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Old 01-14-2009, 02:42 PM
 
1,097 posts, read 2,492,385 times
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Quote:
Originally Posted by Bill Keegan View Post
Yeah, I have to go with Mike on this one. I believe it's illegal for anyone in any state to accept payment for real estate services if they are unlicensed.
HOWEVER...
I heard about, but cannot recall the details of at the moment, a case in NYC involving a guy who was promised a finders fee for introducing a buyer to the owner of a property. The seller & their agent later said they weren't going to pay the finders fee, as the recipient was unlicensed. The judge ordered the fee be paid.
In Indiana, last time I checked, you could pay a nonlicensed person to find a property or a buyer. That person cannot, however, act as an agent for either party or otherwise assist in the transaction, meaning that all the finder or bird dog can do is bring potential buyer and seller together, as opposed to a broker or agent who would represent one or both and assist them with the transaction itself. There's still a lot of gray area in what constitutes "real estate services," so there is some wiggle room here.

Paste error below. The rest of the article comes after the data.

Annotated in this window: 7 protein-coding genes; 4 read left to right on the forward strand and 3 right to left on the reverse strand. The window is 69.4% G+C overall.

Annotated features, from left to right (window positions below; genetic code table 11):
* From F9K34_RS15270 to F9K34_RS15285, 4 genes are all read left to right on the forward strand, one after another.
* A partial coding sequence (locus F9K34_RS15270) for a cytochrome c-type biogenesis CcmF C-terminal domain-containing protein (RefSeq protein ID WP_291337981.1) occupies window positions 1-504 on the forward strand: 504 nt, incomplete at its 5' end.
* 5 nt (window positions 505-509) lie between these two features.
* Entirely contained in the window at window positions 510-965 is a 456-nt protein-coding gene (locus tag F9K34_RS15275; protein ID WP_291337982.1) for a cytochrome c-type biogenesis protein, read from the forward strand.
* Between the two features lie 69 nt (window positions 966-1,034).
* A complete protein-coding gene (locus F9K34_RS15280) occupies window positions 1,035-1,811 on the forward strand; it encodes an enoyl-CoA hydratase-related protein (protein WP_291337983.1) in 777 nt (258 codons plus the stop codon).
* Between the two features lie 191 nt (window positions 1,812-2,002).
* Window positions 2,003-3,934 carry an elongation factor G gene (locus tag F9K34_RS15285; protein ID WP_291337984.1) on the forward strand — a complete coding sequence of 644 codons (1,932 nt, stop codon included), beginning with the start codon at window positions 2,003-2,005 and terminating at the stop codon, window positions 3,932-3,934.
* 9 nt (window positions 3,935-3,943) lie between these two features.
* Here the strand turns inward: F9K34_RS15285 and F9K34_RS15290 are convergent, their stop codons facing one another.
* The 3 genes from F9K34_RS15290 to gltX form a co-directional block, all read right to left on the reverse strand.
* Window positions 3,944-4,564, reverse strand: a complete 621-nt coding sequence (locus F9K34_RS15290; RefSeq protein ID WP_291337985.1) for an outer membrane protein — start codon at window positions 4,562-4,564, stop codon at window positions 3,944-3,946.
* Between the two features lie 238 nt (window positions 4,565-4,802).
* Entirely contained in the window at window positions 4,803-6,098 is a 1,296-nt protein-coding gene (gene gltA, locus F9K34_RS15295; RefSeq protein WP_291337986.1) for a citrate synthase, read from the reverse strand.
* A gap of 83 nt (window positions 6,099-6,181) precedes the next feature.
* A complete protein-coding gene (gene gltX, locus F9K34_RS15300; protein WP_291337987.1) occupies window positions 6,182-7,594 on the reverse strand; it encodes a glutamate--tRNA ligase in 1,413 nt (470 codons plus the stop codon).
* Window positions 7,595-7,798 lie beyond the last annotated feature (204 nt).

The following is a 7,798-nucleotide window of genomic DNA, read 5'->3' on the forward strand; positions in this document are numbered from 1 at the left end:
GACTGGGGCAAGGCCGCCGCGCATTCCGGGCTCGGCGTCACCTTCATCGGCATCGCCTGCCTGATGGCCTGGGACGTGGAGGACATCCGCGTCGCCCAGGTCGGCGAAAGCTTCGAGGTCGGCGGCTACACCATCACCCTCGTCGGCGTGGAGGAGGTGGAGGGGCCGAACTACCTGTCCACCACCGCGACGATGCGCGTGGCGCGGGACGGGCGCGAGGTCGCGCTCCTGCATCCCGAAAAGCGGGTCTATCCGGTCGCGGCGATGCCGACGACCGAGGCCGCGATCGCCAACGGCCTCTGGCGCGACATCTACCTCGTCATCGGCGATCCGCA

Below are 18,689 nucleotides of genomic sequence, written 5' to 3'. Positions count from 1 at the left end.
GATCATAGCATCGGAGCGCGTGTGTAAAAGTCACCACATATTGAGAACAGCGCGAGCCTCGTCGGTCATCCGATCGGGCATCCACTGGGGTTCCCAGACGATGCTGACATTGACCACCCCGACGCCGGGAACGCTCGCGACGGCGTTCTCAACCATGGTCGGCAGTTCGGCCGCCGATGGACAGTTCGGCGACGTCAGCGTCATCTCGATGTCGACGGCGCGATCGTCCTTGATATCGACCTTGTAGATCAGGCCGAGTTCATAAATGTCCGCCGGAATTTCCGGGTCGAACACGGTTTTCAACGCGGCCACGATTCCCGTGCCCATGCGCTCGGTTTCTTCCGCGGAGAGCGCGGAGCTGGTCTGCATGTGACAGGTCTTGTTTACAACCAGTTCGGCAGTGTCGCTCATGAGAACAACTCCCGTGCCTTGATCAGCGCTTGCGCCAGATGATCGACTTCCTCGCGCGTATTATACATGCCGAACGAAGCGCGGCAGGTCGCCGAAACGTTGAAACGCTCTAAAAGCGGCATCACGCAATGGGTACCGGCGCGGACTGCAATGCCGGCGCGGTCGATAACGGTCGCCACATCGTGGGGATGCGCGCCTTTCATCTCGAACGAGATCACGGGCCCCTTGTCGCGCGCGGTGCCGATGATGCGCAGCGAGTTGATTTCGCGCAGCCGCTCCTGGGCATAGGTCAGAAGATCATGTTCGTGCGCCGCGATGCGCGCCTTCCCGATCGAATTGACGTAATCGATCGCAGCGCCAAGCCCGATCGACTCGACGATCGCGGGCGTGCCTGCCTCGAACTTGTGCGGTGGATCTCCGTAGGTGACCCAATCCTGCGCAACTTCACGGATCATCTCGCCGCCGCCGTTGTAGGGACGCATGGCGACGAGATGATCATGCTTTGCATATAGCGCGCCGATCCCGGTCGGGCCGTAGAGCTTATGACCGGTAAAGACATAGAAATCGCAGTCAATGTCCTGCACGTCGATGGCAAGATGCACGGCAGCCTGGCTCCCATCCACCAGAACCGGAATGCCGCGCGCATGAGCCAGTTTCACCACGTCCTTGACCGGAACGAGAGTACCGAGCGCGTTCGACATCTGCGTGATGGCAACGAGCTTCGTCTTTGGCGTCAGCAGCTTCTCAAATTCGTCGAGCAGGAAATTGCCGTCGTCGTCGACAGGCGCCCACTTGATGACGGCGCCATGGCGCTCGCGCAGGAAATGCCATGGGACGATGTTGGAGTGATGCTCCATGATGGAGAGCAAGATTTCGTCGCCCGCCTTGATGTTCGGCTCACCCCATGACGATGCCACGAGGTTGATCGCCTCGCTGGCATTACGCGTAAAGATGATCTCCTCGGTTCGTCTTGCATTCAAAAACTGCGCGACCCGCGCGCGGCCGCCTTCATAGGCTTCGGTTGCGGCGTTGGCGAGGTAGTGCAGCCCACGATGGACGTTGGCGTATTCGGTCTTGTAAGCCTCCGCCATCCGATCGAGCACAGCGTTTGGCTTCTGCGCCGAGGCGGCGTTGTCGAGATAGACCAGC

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Old 09-09-2009, 08:52 PM
 
4 posts, read 8,183 times
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Quote:
Originally Posted by Bill Keegan View Post
Yeah, I have to go with Mike on this one. I believe it's illegal for anyone in any state to accept payment for real estate services if they are unlicensed.
HOWEVER...
I heard about, but cannot recall the details of at the moment, a case in NYC involving a guy who was promised a finders fee for introducing a buyer to the owner of a property. The seller & their agent later said they weren't going to pay the finders fee, as the recipient was unlicensed. The judge ordered the fee be paid.
Any idea on the details of this case?
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Old 09-09-2009, 09:27 PM
 
Location: Hermoso y tranquilo Panamá
11,856 posts, read 5,665,201 times
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Quote:
Originally Posted by anonusr View Post
Any idea on the details of this case?
Why don't you just discuss with an attorney - you're on shaky ground my friend and better to be safe than sorry. Unless things have really changed since I practiced in the states, it was illegal to pay anyone a referral fee in conjunction with a real estate transaction unless they were licensed.

Spend a couple of dollars, get legal advice then you know whether or not what you want to do breaks any laws. Better to pay a small amount of money for a consultation, than a lot of money for a defense attorney and boy oh boy, do they love those billable hours. Take it from not only a former realtor in the states, but a paralegal for criminal and civil litagators.